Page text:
180 000 are single-component sources. Here we present the catalogue of single-component sources, together with (where available) optical and infrared cross-identifications, classifications, and redshifts. This survey explores a new region of parameter space compared to previous surveys. Specifically, the EMU Pilot Survey has a high density of sources, and also a high sensitivity to low surface brightness emission. These properties result in the detection of types of sources that were rarely seen in or absent from previous surveys. We present some of these new results here.
Studying phenotypic and genetic characteristics of age at onset (AAO) and polarity at onset (PAO) in bipolar disorder can provide new insights into disease pathology and facilitate the development of screening tools.
To examine the genetic architecture of AAO and PAO and their association with bipolar disorder disease characteristics.
Genome-wide association studies (GWASs) and polygenic score (PGS) analyses of AAO (n = 12 977) and PAO (n = 6773) were conducted in patients with bipolar disorder from 34 cohorts and a replication sample (n = 2237). The association of onset with disease characteristics was investigated in two of these cohorts.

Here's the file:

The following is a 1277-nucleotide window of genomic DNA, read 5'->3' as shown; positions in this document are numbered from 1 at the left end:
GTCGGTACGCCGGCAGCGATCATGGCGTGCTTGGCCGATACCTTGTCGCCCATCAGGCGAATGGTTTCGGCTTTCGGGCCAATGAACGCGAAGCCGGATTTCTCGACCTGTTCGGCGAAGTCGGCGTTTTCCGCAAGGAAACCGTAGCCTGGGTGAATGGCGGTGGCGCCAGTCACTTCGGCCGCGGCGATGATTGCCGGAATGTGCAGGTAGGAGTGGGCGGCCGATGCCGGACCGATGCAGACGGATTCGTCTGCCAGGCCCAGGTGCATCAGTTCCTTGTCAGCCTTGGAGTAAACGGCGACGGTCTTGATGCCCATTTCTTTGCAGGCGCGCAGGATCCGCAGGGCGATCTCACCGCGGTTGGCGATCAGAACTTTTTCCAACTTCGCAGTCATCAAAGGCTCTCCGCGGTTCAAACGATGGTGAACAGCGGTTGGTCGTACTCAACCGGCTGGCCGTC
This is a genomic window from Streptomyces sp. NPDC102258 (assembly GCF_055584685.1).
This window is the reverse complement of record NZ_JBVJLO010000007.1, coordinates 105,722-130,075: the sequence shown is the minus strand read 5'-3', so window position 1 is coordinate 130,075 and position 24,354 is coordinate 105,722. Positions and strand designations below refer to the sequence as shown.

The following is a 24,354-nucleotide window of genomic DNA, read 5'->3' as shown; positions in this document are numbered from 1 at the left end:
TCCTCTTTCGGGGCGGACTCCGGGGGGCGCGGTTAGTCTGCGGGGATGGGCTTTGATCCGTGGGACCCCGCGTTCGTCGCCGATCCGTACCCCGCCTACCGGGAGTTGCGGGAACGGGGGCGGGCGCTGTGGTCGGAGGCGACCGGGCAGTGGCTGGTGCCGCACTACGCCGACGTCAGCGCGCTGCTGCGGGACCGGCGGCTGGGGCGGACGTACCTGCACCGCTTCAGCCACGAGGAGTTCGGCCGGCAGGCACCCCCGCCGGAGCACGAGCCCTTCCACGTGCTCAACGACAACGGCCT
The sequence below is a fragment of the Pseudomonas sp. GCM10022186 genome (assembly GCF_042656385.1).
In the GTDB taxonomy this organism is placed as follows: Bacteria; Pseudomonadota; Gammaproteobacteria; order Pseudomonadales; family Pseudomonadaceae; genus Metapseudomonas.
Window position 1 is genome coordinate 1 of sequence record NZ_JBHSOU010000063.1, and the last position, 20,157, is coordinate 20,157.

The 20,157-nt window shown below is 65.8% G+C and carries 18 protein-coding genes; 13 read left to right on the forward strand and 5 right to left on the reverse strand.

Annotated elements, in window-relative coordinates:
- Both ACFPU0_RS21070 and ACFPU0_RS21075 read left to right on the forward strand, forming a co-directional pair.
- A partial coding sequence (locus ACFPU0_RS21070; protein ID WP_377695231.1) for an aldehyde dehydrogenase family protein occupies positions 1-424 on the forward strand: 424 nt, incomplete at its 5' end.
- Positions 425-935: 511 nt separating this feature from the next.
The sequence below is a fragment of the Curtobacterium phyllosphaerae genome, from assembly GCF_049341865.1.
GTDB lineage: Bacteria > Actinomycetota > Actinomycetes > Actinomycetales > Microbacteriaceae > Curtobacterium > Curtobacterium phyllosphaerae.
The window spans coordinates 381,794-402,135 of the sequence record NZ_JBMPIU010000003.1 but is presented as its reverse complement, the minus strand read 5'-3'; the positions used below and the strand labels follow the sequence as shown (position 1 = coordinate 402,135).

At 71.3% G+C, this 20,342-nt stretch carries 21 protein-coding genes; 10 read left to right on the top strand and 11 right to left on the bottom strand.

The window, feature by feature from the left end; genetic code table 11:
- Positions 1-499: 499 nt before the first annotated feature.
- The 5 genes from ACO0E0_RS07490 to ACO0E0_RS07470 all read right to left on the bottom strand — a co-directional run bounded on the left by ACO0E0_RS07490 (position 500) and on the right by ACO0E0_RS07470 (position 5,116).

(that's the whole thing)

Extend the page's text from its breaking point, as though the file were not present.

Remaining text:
Earlier AAO was associated with a higher probability of psychotic symptoms, suicidality, lower educational attainment, not living together and fewer episodes. Depressive onset correlated with suicidality and manic onset correlated with delusions and manic episodes. Systematic differences in AAO between cohorts and continents of origin were observed. This was also reflected in single-nucleotide variant-based heritability estimates, with higher heritabilities for stricter onset definitions. Increased PGS for autism spectrum disorder (β = −0.34 years, s.e. = 0.08), major depression (β = −0.34 years, s.e. = 0.08), schizophrenia (β = −0.39 years, s.e. = 0.08), and educational attainment (β = −0.31 years, s.e. = 0.08) were associated with an earlier AAO. The AAO GWAS identified one significant locus, but this finding did not replicate. Neither GWAS nor PGS analyses yielded significant associations with PAO.